The landscape for data sharing among health care organizations and government agencies working to address prescription opioid abuse is generally positive. PDMPs encourage and have achieved broader data sharing among pharmacies compared to a decade ago. More complete data sets make it easier for authorities to identify potential cases of fraud and other illicit behavior.
However, there’s plenty of room for improvement. There are a variety of ways in which pharmacies, other health care organizations, and local, state and federal authorities can both encourage more data sharing and utilize that information to derive additional insight. This aligns with federal efforts on the part of the Department of Health and Human Services, which guides the investment of hundreds of millions of dollars into a five-point program that includes strengthening the collection of relevant public health data, and other agencies.
The best path forward for encouraging more participation, cooperation and transparency is likely through incentives that promote voluntary cooperation and reward organizations. With incentives for positive performance already common in many parts of the industry, such as value-based care, familiarity will help organizations participate in data-sharing processes. This approach also creates a collaborative framework where participants join in of their own accord, which can foster a more cooperative environment.
The two most important points to consider for such an arrangement are setting strong but realistic goals with incentives tied to positive progress and ensuring all participants that their data can’t be used against them. A clear understanding of the data’s intended uses is vital for organizations from practical, legal and compliance standpoints, as well as for establishing trust and goodwill on the foundational level. The importance of effective, clear boundaries can’t be overstated in a voluntary framework.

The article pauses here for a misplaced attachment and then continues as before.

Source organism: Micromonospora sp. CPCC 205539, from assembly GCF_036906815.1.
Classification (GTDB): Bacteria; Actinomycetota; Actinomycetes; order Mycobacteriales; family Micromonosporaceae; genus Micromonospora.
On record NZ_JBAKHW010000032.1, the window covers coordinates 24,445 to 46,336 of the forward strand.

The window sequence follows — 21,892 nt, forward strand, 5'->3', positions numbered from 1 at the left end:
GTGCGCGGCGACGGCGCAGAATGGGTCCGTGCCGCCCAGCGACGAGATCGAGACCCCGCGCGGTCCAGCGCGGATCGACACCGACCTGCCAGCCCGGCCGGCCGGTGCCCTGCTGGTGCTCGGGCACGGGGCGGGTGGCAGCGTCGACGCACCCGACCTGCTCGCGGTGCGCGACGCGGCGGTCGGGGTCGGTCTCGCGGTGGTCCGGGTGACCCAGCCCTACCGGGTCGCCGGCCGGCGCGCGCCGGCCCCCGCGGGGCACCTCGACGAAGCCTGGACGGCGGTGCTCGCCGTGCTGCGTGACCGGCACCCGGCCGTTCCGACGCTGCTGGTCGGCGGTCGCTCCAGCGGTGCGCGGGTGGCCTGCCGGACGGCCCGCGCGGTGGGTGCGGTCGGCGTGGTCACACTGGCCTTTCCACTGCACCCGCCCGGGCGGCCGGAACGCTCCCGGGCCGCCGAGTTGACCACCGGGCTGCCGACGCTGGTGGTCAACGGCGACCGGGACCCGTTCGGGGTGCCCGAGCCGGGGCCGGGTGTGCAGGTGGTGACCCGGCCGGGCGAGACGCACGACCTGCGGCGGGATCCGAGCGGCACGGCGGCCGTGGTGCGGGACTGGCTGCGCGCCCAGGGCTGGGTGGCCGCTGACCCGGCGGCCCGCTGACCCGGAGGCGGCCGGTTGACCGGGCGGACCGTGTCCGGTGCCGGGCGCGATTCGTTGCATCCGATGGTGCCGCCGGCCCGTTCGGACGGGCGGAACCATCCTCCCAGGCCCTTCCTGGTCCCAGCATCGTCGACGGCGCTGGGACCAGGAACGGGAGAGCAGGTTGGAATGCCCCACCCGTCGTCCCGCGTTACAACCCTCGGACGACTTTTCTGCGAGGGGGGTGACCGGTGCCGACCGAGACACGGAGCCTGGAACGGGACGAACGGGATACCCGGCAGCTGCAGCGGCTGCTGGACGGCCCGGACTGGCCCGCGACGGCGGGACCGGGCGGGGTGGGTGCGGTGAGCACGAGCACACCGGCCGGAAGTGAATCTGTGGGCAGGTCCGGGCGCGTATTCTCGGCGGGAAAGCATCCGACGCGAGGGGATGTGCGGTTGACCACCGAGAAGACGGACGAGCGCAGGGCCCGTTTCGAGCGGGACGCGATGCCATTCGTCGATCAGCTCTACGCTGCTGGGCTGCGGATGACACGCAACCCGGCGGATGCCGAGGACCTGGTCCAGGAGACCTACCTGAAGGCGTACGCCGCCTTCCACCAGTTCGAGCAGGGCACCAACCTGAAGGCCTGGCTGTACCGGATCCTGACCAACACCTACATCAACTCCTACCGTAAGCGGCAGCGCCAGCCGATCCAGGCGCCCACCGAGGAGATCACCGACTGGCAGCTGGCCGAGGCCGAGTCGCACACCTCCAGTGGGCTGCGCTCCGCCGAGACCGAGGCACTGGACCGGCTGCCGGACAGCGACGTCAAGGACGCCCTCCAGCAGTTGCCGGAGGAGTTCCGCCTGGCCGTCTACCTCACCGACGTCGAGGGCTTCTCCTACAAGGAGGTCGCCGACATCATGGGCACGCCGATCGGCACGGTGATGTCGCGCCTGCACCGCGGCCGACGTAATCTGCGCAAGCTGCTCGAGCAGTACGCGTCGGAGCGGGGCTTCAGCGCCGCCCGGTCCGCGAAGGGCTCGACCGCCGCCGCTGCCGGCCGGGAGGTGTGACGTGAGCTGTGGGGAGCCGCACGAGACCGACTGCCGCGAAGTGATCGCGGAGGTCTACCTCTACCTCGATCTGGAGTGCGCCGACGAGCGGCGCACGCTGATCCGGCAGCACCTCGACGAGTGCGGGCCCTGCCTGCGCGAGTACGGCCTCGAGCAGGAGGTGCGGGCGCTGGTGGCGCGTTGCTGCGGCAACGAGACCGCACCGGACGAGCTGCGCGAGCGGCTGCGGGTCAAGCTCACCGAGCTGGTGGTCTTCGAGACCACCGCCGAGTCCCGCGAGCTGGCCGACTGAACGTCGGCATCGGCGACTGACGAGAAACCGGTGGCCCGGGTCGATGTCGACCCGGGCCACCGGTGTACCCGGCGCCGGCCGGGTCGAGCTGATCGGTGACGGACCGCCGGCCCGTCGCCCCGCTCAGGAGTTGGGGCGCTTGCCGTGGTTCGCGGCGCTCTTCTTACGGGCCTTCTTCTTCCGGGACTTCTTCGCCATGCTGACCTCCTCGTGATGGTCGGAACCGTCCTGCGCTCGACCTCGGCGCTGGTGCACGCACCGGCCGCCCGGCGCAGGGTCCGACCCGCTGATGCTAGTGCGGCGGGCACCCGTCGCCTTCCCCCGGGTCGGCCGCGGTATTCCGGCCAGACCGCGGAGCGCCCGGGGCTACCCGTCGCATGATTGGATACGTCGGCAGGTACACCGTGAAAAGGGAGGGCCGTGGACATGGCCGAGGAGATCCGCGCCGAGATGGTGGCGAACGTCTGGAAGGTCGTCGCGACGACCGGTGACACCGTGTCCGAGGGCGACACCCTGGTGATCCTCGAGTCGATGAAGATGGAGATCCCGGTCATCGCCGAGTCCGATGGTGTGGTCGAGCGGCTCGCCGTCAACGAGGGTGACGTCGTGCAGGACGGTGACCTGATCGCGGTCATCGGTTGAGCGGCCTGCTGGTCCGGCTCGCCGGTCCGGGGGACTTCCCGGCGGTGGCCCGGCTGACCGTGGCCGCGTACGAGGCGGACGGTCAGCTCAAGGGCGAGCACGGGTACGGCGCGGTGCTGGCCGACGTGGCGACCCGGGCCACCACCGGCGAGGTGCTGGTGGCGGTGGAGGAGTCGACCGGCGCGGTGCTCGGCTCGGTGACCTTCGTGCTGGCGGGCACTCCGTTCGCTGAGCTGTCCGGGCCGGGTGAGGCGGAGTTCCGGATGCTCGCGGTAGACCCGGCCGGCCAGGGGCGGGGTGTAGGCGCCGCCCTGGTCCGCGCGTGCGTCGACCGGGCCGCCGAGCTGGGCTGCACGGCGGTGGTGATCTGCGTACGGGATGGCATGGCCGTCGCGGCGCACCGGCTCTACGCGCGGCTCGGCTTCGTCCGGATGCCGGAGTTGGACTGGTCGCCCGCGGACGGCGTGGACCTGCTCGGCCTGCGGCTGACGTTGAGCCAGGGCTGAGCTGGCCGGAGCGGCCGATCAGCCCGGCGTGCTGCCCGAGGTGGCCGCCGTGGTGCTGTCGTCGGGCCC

Increased sharing of information and collaboration across the health care and government sectors is also vital for addressing a persistent and complicated problem within the opioid epidemic: those who skirt county and state borders to attempt to trick pharmacists and unlawfully obtain excess prescription drugs. Because of blind spots that exist in county-level programs and the state-level PDMPs, some have turned to such strategies as way to attack weak points in the current regulatory system.
This is where a more holistic view of the many streams of data that can improve opioid abuse outcomes is especially valuable. A central, third-party organizer — perhaps similar to the nonprofit, independent Workers Compensation Research Institute’s work bringing together stakeholders and data in that realm — could help organizations share information more quickly and effectively. Although not an absolute necessity, such an approach could reduce opacity in certain areas and ensure that analysis is well received by everyone involved.
A holistic approach also has to take mental health into account. Because opioid abuse can often stem from a desire to seek mental and emotional relief, addressing underlying causes of stress and worry is vital. Providers, payers and pharmacies can all play a role in increasing mental health awareness and outreach efforts.
Components of future progress
The key components of future progress on the opioid abuse epidemic include:
• Interstate data sharing.
• A voluntary, incentive-driven framework for such sharing.
• Clear boundaries for data use in that context.
• The potential development of a third-party agency for managing and assisting in data analysis.
• An increase in mental health efforts.
• Addressing cross-border drug seeking behaviors.
With these strategies and challenges in mind, the pharmacy industry and the many other stakeholders involved in addressing this problem can continue to deal effectively with the opioid abuse epidemic.
Maulik Bhagat is a managing director in the health practice of AArete, a global consultancy specializing in data-informed performance improvement. Michael Kim is a director in AArete’s retail practice, and heads its Center of Data Excellence. They can be reached, respectively, at email@example.com and firstname.lastname@example.org.